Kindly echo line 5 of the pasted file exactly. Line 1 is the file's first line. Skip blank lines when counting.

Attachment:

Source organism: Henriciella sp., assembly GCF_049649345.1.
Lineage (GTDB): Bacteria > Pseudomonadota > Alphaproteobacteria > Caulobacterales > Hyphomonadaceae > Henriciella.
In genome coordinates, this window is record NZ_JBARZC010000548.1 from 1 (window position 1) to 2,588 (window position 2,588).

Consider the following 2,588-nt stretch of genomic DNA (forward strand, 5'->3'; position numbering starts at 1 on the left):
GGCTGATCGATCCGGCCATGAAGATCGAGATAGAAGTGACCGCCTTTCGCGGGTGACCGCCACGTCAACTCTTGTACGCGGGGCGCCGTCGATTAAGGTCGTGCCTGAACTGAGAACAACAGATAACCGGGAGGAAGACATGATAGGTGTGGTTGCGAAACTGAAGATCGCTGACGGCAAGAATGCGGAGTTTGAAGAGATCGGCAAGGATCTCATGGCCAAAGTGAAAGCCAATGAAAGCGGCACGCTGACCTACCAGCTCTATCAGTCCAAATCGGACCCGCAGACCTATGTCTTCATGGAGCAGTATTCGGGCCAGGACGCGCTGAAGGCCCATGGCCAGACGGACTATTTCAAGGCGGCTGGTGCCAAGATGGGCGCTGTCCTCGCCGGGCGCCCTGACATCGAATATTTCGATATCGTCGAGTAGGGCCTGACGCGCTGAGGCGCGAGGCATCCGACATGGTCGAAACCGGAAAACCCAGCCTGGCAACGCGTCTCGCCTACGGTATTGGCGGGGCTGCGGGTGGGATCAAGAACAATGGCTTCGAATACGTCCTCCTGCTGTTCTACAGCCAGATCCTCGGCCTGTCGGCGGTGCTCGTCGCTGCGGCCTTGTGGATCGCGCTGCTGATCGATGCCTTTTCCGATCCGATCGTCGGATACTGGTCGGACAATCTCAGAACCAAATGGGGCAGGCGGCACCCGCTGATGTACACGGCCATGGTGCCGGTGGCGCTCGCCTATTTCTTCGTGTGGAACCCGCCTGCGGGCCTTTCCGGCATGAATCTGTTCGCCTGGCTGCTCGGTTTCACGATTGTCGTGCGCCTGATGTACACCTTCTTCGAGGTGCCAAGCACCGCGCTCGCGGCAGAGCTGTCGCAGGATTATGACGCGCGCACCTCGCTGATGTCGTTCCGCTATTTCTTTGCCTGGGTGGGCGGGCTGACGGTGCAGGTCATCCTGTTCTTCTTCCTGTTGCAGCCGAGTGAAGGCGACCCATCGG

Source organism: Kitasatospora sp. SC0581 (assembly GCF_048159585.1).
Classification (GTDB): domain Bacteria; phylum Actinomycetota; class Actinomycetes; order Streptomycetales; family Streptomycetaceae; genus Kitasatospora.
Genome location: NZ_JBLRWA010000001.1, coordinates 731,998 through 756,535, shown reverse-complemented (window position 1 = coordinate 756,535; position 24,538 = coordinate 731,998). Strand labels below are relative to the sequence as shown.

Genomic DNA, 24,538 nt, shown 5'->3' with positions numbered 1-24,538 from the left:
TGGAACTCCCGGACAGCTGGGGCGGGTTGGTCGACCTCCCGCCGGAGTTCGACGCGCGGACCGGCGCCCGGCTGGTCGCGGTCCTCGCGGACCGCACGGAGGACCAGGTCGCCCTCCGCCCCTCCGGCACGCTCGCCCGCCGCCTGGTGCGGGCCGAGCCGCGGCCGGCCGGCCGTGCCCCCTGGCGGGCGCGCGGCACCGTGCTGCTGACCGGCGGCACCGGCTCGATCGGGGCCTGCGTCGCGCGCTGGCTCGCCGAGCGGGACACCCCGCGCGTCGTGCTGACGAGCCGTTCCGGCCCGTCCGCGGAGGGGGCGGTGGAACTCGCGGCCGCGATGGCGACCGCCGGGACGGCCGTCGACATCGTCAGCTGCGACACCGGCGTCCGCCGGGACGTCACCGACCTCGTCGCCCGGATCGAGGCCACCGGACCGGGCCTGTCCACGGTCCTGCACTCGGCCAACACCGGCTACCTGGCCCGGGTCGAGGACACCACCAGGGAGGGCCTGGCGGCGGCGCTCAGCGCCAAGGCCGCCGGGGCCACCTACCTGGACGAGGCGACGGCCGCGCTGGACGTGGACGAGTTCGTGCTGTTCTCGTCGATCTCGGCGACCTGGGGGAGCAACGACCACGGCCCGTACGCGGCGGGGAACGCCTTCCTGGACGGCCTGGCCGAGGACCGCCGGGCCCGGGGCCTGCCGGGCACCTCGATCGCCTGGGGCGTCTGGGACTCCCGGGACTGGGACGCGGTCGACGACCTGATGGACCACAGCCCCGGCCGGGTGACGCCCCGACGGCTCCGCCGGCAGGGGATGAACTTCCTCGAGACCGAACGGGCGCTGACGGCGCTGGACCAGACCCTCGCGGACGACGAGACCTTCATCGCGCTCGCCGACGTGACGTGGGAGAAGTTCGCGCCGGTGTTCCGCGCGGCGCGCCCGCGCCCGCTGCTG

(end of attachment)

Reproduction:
GGCTGATCGATCCGGCCATGAAGATCGAGATAGAAGTGACCGCCTTTCGCGGGTGACCGCCACGTCAACTCTTGTACGCGGGGCGCCGTCGATTAAGGTCGTGCCTGAACTGAGAACAACAGATAACCGGGAGGAAGACATGATAGGTGTGGTTGCGAAACTGAAGATCGCTGACGGCAAGAATGCGGAGTTTGAAGAGATCGGCAAGGATCTCATGGCCAAAGTGAAAGCCAATGAAAGCGGCACGCTGACCTACCAGCTCTATCAGTCCAAATCGGACCCGCAGACCTATGTCTTCATGGAGCAGTATTCGGGCCAGGACGCGCTGAAGGCCCATGGCCAGACGGACTATTTCAAGGCGGCTGGTGCCAAGATGGGCGCTGTCCTCGCCGGGCGCCCTGACATCGAATATTTCGATATCGTCGAGTAGGGCCTGACGCGCTGAGGCGCGAGGCATCCGACATGGTCGAAACCGGAAAACCCAGCCTGGCAACGCGTCTCGCCTACGGTATTGGCGGGGCTGCGGGTGGGATCAAGAACAATGGCTTCGAATACGTCCTCCTGCTGTTCTACAGCCAGATCCTCGGCCTGTCGGCGGTGCTCGTCGCTGCGGCCTTGTGGATCGCGCTGCTGATCGATGCCTTTTCCGATCCGATCGTCGGATACTGGTCGGACAATCTCAGAACCAAATGGGGCAGGCGGCACCCGCTGATGTACACGGCCATGGTGCCGGTGGCGCTCGCCTATTTCTTCGTGTGGAACCCGCCTGCGGGCCTTTCCGGCATGAATCTGTTCGCCTGGCTGCTCGGTTTCACGATTGTCGTGCGCCTGATGTACACCTTCTTCGAGGTGCCAAGCACCGCGCTCGCGGCAGAGCTGTCGCAGGATTATGACGCGCGCACCTCGCTGATGTCGTTCCGCTATTTCTTTGCCTGGGTGGGCGGGCTGACGGTGCAGGTCATCCTGTTCTTCTTCCTGTTGCAGCCGAGTGAAGGCGACCCATCGG